Rep. Ro Khanna, his wife, Ritu Ahuja and Speaker
Paul Ryan Tuesday during a ceremonial swearing-in.
Rep. Ro Khanna's first order of business Tuesday morning was to register a voice vote in support of House Democratic Minority Leader Nancy Pelosi. The seemingly mundane first act marked a new era in South Bay politics and ends Khanna's long quest for a seat in Congress.
Later in the day, Khanna and others took part in a ceremonial swearing-in with House Speaker Paul Ryan, essentially a glorified photo opportunity and keepsake for members of Congress to pose with family and friends.
In a short clip from C-SPAN's coverage of the monotonous, hours-long ceremony SHOWN HERE, Khanna, his wife, parents and in-laws briefly hobnobbed with Ryan.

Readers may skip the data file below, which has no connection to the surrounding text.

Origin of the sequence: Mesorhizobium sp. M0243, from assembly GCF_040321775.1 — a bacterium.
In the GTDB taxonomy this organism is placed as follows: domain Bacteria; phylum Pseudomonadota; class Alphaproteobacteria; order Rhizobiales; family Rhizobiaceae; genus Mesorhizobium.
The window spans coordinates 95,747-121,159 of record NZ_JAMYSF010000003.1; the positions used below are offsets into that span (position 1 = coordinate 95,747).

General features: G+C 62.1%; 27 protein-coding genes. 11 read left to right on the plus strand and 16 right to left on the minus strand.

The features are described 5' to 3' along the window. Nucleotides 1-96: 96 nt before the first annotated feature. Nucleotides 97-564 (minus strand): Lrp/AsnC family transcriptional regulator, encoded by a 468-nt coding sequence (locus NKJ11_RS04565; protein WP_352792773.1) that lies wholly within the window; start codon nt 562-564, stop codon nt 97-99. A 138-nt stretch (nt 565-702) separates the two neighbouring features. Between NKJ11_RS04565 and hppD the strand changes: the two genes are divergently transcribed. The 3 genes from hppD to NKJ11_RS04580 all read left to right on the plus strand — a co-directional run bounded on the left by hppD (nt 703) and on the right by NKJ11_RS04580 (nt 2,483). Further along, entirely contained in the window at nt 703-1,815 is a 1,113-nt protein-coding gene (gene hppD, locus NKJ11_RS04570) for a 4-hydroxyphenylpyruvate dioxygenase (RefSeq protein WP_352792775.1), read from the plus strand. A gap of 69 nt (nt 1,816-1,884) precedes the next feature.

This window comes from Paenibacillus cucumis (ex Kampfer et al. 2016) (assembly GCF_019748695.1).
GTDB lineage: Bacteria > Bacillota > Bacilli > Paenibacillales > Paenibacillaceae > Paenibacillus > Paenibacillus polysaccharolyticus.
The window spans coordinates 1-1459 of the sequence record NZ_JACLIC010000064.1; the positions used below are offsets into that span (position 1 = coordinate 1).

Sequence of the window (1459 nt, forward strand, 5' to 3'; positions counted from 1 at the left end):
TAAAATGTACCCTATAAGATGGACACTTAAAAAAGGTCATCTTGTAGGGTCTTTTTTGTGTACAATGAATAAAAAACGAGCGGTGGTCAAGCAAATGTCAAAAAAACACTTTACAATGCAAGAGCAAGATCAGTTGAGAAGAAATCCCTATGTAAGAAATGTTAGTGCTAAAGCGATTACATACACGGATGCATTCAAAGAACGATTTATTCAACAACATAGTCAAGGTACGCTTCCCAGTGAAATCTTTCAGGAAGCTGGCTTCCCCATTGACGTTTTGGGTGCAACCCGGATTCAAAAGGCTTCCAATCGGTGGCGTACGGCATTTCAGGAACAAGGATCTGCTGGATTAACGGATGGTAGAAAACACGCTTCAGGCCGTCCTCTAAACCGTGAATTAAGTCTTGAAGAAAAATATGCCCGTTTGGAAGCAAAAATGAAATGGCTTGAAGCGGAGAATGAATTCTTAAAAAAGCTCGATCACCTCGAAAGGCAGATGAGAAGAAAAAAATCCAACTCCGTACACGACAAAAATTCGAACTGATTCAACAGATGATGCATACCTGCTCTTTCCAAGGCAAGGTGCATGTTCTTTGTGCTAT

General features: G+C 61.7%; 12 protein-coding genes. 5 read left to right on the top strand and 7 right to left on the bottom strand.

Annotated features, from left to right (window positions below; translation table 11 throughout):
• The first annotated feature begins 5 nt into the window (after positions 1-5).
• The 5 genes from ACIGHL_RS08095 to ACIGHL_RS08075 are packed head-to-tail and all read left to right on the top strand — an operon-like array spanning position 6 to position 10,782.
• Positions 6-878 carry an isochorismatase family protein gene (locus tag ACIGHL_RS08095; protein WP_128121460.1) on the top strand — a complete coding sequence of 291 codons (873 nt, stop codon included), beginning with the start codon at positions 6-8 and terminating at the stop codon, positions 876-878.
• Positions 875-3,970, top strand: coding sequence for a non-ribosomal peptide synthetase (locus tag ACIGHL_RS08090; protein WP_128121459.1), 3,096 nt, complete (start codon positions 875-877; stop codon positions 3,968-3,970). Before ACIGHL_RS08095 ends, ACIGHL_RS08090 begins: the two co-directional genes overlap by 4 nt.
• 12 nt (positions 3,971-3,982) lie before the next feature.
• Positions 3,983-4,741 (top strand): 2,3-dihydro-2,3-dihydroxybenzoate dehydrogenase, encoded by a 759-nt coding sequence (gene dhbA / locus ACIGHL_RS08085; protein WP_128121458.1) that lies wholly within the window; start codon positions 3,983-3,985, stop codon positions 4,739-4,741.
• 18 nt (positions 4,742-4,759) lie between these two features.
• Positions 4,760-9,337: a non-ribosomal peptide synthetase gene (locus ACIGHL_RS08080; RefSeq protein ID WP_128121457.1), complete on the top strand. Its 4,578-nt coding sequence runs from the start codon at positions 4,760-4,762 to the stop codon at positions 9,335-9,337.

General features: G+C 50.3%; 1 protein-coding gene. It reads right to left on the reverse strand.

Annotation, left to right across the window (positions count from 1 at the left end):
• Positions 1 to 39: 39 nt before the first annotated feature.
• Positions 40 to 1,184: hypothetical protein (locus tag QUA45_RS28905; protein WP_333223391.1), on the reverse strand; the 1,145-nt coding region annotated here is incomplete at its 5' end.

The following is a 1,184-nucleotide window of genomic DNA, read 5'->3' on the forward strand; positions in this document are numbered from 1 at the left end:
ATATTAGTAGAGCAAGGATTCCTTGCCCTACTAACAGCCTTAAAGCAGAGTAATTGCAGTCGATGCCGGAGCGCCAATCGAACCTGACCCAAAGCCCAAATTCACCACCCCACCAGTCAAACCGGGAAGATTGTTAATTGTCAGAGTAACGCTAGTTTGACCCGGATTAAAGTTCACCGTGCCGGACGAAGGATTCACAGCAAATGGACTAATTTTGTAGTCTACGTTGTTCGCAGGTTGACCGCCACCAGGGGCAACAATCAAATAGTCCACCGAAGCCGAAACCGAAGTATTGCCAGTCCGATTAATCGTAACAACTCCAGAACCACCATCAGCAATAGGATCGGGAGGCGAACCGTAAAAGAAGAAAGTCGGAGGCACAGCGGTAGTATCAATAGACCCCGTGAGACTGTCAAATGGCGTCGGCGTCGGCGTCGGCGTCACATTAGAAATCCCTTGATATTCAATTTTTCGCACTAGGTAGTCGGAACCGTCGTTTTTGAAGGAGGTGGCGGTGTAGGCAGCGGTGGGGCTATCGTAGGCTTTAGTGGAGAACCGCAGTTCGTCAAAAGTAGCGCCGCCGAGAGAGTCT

Khanna took the oath of office by placing his left hand on a special bicentennial edition of the U.S. Constitution.
In a posting on the website Medium, Khanna set the tone of his first term with a short posting detailing his hopes for the future of the district.
"We need bold ideas and sound policies that provide opportunities to those our changing economy and technological revolution has left behind and invest in policies that support working families to better prepare all children for the future," wrote Khanna. "The corruption of big money in politics and lobbying by powerful special interests have soiled our democracy, and I will work to enact reforms to make government truly work for the people."
Khanna's first day in Congress also represented a moment likely never seen in the 16 years his predecessor Mike Honda held the office, support for a far right-wing Republican's proposal.
In a tweet Tuesday evening, Khanna said he backs a plan backed by Tea Party adherent Sen. Ted Cruz for a constitutional amendment enacting congressional term limits. Last month, Khanna issued similar support for such a plan similar to the 12-year limits set by the California State Legislature.